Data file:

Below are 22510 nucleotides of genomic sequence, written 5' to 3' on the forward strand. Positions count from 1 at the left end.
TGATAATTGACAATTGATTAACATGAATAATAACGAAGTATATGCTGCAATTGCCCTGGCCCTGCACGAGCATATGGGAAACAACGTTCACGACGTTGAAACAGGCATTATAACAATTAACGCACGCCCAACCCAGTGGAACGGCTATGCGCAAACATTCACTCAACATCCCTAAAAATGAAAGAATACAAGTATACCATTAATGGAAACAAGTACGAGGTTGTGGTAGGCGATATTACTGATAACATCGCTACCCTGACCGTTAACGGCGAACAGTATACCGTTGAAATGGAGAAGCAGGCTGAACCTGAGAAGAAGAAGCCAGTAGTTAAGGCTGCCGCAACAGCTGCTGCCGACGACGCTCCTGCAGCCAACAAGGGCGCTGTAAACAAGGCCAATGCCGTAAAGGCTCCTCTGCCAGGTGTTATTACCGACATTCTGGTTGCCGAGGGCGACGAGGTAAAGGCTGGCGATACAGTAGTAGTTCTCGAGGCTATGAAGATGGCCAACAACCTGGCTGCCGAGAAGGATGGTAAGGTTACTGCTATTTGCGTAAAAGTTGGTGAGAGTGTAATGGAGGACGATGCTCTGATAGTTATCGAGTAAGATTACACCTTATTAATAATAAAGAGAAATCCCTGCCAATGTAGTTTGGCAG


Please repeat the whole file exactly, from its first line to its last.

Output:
Below are 22510 nucleotides of genomic sequence, written 5' to 3' on the forward strand. Positions count from 1 at the left end.
TGATAATTGACAATTGATTAACATGAATAATAACGAAGTATATGCTGCAATTGCCCTGGCCCTGCACGAGCATATGGGAAACAACGTTCACGACGTTGAAACAGGCATTATAACAATTAACGCACGCCCAACCCAGTGGAACGGCTATGCGCAAACATTCACTCAACATCCCTAAAAATGAAAGAATACAAGTATACCATTAATGGAAACAAGTACGAGGTTGTGGTAGGCGATATTACTGATAACATCGCTACCCTGACCGTTAACGGCGAACAGTATACCGTTGAAATGGAGAAGCAGGCTGAACCTGAGAAGAAGAAGCCAGTAGTTAAGGCTGCCGCAACAGCTGCTGCCGACGACGCTCCTGCAGCCAACAAGGGCGCTGTAAACAAGGCCAATGCCGTAAAGGCTCCTCTGCCAGGTGTTATTACCGACATTCTGGTTGCCGAGGGCGACGAGGTAAAGGCTGGCGATACAGTAGTAGTTCTCGAGGCTATGAAGATGGCCAACAACCTGGCTGCCGAGAAGGATGGTAAGGTTACTGCTATTTGCGTAAAAGTTGGTGAGAGTGTAATGGAGGACGATGCTCTGATAGTTATCGAGTAAGATTACACCTTATTAATAATAAAGAGAAATCCCTGCCAATGTAGTTTGGCAG